The Curmudgeon


Sunday, April 29, 2018

Bad Theology

Text for today: Matthew 7 viii-xi; Luke 11 x-xiii

Jesus proclaims that everyone who asks receives, and compares God to the sort of parent who does not necessarily give a stone when asked for bread, a serpent when asked for a fish or (according to Luke) a scorpion when asked for an egg.

Each of the three examples which Jesus gives contains a parable about humanity's relationship with God. The contrast of stones with bread echoes the devil's challenge to Jesus during His period of temptation in the wilderness; thus, when you pray to God for bread, the stone which you actually receive from Him serves to remind you that you do not live by bread alone. In the contrast of serpent and fish we see the two contenders for humanity's soul, with the wise and truthful counsellor of Genesis set against the image of the fishers of men: those who use tempting morsels of supposed spiritual nourishment to lure their victims onto murderous hooks, or who cast their nets to draw random individuals into a suffocating and unlivable realm.

The contrast of egg and scorpion is the most cynically truthful of the three and, presumably for that reason, does not appear in the Sermon on the Mount. In the ancient world the egg, with its seemingly miraculous hatching of living creatures from the inanimate shell, was a potent symbol of divinely-ordained fecundity; hence its later association with Easter and the Resurrection. But life is also pain and suffering, thanks to God's punishment of Adam and Eve for listening to the truthful serpent instead of to His arbitrary orders; thus by giving His children an egg, the Father metaphorically gives them a scorpion also.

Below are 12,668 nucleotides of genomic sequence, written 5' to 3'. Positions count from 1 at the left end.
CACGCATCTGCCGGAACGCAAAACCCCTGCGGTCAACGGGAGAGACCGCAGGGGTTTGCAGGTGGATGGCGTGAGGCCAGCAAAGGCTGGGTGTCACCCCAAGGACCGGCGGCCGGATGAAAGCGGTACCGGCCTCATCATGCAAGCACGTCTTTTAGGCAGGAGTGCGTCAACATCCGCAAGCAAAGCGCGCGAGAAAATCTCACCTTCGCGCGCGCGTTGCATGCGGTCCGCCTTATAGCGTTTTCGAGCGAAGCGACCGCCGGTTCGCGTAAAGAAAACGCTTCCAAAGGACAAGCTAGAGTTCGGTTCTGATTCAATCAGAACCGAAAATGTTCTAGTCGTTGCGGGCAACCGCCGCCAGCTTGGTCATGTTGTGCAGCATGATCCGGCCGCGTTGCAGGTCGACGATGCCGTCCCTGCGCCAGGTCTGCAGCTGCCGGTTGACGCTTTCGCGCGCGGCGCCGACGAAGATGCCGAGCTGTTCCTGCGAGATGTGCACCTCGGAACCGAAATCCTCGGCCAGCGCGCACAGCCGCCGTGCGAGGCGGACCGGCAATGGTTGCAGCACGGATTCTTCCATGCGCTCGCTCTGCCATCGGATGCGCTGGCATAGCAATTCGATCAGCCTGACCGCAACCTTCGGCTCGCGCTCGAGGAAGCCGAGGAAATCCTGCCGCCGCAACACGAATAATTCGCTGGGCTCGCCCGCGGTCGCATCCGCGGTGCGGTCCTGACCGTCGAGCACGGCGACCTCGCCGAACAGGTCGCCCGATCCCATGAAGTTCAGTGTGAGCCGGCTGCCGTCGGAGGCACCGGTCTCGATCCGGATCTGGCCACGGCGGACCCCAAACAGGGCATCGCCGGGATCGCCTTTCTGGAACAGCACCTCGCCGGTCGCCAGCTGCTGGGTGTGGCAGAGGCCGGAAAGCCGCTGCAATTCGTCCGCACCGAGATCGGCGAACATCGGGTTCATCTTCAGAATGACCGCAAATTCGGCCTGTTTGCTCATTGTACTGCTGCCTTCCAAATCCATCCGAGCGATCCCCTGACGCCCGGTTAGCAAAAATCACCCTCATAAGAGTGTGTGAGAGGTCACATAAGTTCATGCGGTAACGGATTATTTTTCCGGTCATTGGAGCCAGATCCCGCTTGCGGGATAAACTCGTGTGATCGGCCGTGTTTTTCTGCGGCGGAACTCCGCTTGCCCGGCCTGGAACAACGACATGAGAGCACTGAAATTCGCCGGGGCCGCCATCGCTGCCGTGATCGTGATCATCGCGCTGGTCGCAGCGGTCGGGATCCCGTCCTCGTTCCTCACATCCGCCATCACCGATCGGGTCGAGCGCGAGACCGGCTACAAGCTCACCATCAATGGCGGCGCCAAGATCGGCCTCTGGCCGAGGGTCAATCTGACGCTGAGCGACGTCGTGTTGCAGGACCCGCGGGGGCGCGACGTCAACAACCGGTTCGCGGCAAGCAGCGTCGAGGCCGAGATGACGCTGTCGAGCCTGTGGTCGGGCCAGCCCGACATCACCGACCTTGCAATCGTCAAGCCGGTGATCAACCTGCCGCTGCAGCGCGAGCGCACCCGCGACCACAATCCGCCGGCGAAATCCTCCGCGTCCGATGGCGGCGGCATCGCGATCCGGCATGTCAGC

Even by Jesus' standards, on the purely literal level His words demonstrate remarkable callousness and complacency. By the Saviour's reckoning, nobody who asks God for their daily bread can ever go hungry, and nobody who asks God to protect them from temptation can ever be tempted. It follows that if you say the Lord's prayer and still suffer the pangs of hunger or temptation, then your faith is insufficient and the fault is entirely your own; therefore, implies the Saviour, those who have the impudence to be hungry and fallible can simply starve and be damned. Such is the gospel of the new covenant; such are the good things which the Father gives those who ask Him.


  • At 9:33 am , Anonymous Anonymous said...

    A thing of beauty. — Emma

    (Just got a new computer, can't find my password. Sorry!)

  • At 6:09 pm , Blogger Philip said...

    Ah, the wonders of getting used to a new computer. If you're really lucky, they can last until the blasted thing dies and it's time to start the whole delightful process over again.


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